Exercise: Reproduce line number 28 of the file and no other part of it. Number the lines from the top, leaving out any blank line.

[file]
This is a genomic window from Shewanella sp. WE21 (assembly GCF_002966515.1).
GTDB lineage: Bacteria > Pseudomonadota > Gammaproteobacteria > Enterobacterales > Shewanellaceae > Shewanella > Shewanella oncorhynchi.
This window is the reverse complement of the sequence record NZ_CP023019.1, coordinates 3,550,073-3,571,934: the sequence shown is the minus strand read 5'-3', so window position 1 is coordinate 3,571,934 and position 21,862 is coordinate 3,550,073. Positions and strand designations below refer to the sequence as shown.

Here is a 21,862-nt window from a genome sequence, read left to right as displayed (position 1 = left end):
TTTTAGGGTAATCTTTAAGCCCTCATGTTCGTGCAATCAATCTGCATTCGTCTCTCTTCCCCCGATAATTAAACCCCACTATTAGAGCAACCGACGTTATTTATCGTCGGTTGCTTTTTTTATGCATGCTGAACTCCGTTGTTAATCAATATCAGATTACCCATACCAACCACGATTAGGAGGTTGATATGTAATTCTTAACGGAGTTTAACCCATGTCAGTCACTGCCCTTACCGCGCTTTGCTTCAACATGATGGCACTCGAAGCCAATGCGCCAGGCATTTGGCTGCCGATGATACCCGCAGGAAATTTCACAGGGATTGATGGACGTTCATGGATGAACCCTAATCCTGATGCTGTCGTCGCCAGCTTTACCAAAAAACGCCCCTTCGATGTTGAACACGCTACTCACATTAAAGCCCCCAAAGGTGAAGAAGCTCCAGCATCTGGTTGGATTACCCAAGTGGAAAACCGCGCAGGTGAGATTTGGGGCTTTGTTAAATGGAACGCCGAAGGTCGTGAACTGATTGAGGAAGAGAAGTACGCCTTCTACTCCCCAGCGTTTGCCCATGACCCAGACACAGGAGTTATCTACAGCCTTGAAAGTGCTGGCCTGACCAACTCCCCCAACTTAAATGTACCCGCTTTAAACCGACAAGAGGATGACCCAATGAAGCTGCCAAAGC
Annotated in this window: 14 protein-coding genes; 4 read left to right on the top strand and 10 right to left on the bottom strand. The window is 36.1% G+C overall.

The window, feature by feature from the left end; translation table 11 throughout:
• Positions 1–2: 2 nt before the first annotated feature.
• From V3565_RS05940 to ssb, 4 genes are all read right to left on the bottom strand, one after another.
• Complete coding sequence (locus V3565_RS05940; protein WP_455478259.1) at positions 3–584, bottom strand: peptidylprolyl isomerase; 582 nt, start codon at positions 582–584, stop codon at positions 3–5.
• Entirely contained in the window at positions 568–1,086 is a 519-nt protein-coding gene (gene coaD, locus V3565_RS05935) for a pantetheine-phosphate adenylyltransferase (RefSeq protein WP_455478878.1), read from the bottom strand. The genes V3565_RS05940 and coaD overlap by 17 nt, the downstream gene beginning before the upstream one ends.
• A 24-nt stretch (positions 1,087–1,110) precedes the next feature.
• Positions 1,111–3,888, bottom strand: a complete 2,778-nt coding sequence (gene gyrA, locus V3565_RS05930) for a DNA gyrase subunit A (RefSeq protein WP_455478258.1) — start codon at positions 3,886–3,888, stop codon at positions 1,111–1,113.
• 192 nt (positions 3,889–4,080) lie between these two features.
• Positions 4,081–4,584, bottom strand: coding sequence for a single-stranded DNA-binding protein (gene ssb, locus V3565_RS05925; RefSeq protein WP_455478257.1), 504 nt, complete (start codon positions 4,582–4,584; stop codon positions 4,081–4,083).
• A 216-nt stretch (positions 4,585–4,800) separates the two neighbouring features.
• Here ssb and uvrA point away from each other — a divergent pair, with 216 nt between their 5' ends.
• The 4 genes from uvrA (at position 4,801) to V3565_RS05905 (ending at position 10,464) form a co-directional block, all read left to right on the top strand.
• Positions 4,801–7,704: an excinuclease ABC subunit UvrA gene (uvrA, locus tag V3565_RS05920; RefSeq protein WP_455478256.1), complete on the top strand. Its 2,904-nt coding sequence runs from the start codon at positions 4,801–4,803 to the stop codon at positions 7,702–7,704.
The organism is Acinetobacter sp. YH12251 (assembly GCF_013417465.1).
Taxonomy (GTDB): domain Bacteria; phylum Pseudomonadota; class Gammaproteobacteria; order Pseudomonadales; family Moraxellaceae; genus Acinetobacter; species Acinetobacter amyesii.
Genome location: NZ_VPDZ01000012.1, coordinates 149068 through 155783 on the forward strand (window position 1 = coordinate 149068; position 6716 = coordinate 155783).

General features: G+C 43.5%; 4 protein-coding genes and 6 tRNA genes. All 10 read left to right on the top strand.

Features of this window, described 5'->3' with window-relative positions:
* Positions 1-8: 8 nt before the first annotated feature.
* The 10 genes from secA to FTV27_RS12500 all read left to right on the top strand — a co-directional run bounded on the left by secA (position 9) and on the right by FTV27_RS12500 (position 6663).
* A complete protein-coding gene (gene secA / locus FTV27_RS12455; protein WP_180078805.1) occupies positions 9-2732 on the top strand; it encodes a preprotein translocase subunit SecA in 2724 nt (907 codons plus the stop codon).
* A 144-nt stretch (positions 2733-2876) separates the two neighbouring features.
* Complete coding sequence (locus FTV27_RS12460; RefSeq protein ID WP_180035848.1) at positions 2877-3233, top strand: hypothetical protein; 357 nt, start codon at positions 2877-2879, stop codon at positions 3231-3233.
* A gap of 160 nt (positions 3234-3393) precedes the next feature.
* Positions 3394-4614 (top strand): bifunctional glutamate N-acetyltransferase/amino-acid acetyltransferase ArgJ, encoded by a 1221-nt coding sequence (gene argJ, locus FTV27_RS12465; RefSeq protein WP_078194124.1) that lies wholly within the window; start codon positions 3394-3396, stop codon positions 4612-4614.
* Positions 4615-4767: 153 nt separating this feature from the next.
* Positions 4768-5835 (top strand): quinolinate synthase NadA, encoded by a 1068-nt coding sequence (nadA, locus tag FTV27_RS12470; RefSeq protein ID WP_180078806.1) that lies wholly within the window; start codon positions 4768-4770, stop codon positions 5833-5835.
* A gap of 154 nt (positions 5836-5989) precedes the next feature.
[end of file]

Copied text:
* A 144-nt stretch (positions 2733-2876) separates the two neighbouring features.